Unison calls on government to protect community policing in Cambridgeshire
Unison is calling on the Government to step in and provide urgent funding in Cambridgeshire to prevent serious damage to local policing.
The union has written to Policing Minister Kit Malthouse to call for action to stop the number of police community support officers (PCSOs) in the county being halved from 80 to 40, under plans announced by Cambridgeshire Constabulary’s Chief Constable Nick Dean.
The whole of the county’s community safety team of seven people is under threat along with the closure of all but two inquiry offices, leaving rural communities without any physical point of contact with the police and putting six staff out of work, said Unison.
The letter says these staff are “integral to neighbourhood policing, a service the Government has promised to protect since 2010”.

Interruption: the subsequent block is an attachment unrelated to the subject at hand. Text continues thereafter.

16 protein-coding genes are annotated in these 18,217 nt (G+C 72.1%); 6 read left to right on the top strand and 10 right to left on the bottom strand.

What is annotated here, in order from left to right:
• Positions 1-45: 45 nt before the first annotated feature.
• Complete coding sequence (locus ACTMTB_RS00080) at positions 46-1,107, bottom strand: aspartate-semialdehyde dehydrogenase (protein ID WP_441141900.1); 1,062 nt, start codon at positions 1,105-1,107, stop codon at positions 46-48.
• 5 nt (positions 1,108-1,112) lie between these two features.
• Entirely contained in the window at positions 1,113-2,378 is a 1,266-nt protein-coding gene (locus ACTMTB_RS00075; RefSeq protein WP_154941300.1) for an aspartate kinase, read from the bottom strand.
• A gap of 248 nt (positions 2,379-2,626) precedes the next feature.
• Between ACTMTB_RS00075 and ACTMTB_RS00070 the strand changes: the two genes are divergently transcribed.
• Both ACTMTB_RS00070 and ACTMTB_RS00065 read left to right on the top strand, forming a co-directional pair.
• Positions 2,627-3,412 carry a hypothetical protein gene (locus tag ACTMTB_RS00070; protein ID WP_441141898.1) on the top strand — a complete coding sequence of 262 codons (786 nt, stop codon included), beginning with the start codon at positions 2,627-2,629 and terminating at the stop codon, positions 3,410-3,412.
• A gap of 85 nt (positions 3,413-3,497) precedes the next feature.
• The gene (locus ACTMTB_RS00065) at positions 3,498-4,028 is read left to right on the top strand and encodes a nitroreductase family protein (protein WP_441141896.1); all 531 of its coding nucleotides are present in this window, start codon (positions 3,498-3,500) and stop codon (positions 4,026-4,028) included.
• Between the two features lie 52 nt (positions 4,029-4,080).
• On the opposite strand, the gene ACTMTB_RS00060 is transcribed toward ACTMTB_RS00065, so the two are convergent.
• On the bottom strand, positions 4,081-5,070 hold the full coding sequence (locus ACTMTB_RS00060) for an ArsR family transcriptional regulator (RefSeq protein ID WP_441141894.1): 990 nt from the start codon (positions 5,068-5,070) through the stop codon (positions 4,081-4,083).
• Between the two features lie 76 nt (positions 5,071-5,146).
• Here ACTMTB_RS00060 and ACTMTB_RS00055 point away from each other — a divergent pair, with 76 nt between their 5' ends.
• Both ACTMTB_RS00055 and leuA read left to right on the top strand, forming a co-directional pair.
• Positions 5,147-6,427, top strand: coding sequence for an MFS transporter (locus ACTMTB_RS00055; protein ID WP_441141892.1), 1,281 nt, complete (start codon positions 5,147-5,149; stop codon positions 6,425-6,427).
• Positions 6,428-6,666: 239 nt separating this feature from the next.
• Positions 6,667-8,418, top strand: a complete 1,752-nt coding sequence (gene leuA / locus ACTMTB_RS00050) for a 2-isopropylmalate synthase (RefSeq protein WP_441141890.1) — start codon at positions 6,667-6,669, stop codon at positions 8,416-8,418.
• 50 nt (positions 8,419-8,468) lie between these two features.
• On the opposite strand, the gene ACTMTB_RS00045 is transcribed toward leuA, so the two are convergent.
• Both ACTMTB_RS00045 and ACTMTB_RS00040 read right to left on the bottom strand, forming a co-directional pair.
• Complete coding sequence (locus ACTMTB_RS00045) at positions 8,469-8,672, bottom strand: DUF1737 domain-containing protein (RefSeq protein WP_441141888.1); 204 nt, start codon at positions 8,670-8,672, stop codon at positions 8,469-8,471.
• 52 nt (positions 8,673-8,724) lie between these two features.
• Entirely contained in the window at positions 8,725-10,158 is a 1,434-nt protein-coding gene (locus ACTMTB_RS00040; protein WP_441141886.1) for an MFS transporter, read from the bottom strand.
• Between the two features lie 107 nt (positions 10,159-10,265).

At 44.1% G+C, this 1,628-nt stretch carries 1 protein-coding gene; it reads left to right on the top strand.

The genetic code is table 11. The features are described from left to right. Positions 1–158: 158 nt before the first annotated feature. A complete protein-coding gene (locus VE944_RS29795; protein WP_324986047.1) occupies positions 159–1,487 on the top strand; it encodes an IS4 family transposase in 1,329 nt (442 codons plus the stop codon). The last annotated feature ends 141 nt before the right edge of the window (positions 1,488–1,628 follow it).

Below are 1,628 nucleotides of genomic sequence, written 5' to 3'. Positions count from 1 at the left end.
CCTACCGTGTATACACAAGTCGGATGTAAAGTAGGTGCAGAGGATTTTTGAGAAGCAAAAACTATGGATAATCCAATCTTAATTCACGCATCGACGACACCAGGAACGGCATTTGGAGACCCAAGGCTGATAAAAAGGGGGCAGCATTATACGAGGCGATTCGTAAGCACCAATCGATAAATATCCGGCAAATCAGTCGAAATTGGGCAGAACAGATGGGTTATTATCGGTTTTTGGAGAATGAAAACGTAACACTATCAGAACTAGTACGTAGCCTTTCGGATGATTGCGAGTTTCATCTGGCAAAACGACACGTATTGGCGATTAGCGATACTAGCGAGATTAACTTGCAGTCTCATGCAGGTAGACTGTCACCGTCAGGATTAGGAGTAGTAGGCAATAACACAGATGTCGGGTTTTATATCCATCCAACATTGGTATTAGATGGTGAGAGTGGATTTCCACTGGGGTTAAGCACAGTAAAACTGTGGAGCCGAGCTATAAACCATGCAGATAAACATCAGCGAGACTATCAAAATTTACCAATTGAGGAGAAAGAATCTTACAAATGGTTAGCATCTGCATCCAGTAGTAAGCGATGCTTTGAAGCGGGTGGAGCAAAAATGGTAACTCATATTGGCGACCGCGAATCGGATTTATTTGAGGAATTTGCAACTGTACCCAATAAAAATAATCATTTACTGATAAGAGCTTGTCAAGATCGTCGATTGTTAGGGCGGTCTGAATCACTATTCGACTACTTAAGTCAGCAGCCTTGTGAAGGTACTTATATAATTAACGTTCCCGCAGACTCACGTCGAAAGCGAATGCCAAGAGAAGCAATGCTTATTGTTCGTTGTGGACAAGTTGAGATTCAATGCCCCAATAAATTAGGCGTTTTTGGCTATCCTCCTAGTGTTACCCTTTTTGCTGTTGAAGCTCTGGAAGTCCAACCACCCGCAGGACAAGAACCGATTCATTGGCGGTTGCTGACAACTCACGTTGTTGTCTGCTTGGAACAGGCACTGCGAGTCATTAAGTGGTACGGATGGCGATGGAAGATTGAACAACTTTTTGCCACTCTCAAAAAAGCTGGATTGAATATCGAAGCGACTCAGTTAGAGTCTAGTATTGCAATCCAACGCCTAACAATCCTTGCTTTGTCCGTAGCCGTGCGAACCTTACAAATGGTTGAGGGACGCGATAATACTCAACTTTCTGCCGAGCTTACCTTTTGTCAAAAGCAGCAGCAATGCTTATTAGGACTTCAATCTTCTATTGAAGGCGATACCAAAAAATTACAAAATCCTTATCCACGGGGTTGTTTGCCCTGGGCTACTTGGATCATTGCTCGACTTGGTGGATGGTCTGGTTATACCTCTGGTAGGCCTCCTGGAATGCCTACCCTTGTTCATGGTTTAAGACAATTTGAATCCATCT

It points out the extra 20,000 police officers promised by the Prime Minister will not be effective if the team behind them is cut. Cambridgeshire has already dropped significantly from a high of 210 PCSOs in 2010.
The letter continues: “Policing is a team effort, as you understand well, and those 20,000 extra officers won’t be effective if the team working with them continues to be cut.”
The Government has recently given local authorities £30 million to recruit Covid marshals, which Unison argues “could have been much better spent saving PCSOs… who are uniquely well placed to help enforce Covid restrictions”.
Unison national police and justice officer Ben Priestley said: “These cuts threaten the jobs of people who actually go out into communities, schools, youth clubs and local businesses to build trust with the police force.
“It’s those local communities – and especially Cambridgeshire’s most vulnerable residents – that will suffer if the jobs go. Unless the Government uses this Comprehensive Spending Review to adequately fund our local services, the outlook looks bleak for Cambridgeshire’s policing.”